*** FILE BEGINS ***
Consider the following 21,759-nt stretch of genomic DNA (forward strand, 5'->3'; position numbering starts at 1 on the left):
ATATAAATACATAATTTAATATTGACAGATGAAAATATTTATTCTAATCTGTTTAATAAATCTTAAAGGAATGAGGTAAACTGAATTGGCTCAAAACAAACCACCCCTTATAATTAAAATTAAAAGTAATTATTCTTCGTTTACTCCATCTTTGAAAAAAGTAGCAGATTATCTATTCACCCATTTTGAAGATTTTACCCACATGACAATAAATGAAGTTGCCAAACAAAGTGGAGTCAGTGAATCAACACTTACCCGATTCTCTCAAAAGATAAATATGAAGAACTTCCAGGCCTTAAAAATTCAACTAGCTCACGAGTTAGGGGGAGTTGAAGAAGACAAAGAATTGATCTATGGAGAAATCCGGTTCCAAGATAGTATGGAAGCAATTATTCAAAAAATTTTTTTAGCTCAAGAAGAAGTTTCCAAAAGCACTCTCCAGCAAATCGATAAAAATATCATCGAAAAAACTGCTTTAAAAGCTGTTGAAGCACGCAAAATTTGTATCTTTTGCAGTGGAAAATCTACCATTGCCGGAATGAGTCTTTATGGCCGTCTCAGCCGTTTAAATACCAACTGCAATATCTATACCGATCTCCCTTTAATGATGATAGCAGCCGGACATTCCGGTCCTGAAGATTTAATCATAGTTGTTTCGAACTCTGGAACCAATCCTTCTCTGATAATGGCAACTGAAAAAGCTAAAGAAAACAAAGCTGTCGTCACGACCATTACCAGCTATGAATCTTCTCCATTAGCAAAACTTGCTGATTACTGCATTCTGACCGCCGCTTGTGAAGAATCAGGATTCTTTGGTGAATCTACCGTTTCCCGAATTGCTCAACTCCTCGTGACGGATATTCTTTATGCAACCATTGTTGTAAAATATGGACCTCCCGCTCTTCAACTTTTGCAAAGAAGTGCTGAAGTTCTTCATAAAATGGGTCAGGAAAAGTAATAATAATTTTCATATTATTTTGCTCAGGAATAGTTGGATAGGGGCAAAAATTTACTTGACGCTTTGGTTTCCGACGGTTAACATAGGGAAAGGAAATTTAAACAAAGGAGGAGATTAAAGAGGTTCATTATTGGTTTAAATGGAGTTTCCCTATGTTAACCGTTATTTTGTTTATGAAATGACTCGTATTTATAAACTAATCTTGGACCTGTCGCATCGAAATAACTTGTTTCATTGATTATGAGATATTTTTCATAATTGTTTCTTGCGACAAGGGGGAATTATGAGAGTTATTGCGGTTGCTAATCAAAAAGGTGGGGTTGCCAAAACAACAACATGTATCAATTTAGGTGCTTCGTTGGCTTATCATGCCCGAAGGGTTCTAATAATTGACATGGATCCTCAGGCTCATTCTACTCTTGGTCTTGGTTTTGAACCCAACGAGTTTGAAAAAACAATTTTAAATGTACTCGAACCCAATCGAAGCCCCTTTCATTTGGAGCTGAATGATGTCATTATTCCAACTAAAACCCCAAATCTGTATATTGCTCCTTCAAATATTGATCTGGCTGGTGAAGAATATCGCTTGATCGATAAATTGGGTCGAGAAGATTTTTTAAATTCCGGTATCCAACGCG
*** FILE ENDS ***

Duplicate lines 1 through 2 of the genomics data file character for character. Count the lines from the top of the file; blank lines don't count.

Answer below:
Consider the following 21,759-nt stretch of genomic DNA (forward strand, 5'->3'; position numbering starts at 1 on the left):
ATATAAATACATAATTTAATATTGACAGATGAAAATATTTATTCTAATCTGTTTAATAAATCTTAAAGGAATGAGGTAAACTGAATTGGCTCAAAACAAACCACCCCTTATAATTAAAATTAAAAGTAATTATTCTTCGTTTACTCCATCTTTGAAAAAAGTAGCAGATTATCTATTCACCCATTTTGAAGATTTTACCCACATGACAATAAATGAAGTTGCCAAACAAAGTGGAGTCAGTGAATCAACACTTACCCGATTCTCTCAAAAGATAAATATGAAGAACTTCCAGGCCTTAAAAATTCAACTAGCTCACGAGTTAGGGGGAGTTGAAGAAGACAAAGAATTGATCTATGGAGAAATCCGGTTCCAAGATAGTATGGAAGCAATTATTCAAAAAATTTTTTTAGCTCAAGAAGAAGTTTCCAAAAGCACTCTCCAGCAAATCGATAAAAATATCATCGAAAAAACTGCTTTAAAAGCTGTTGAAGCACGCAAAATTTGTATCTTTTGCAGTGGAAAATCTACCATTGCCGGAATGAGTCTTTATGGCCGTCTCAGCCGTTTAAATACCAACTGCAATATCTATACCGATCTCCCTTTAATGATGATAGCAGCCGGACATTCCGGTCCTGAAGATTTAATCATAGTTGTTTCGAACTCTGGAACCAATCCTTCTCTGATAATGGCAACTGAAAAAGCTAAAGAAAACAAAGCTGTCGTCACGACCATTACCAGCTATGAATCTTCTCCATTAGCAAAACTTGCTGATTACTGCATTCTGACCGCCGCTTGTGAAGAATCAGGATTCTTTGGTGAATCTACCGTTTCCCGAATTGCTCAACTCCTCGTGACGGATATTCTTTATGCAACCATTGTTGTAAAATATGGACCTCCCGCTCTTCAACTTTTGCAAAGAAGTGCTGAAGTTCTTCATAAAATGGGTCAGGAAAAGTAATAATAATTTTCATATTATTTTGCTCAGGAATAGTTGGATAGGGGCAAAAATTTACTTGACGCTTTGGTTTCCGACGGTTAACATAGGGAAAGGAAATTTAAACAAAGGAGGAGATTAAAGAGGTTCATTATTGGTTTAAATGGAGTTTCCCTATGTTAACCGTTATTTTGTTTATGAAATGACTCGTATTTATAAACTAATCTTGGACCTGTCGCATCGAAATAACTTGTTTCATTGATTATGAGATATTTTTCATAATTGTTTCTTGCGACAAGGGGGAATTATGAGAGTTATTGCGGTTGCTAATCAAAAAGGTGGGGTTGCCAAAACAACAACATGTATCAATTTAGGTGCTTCGTTGGCTTATCATGCCCGAAGGGTTCTAATAATTGACATGGATCCTCAGGCTCATTCTACTCTTGGTCTTGGTTTTGAACCCAACGAGTTTGAAAAAACAATTTTAAATGTACTCGAACCCAATCGAAGCCCCTTTCATTTGGAGCTGAATGATGTCATTATTCCAACTAAAACCCCAAATCTGTATATTGCTCCTTCAAATATTGATCTGGCTGGTGAAGAATATCGCTTGATCGATAAATTGGGTCGAGAAGATTTTTTAAATTCCGGTATCCAACGCG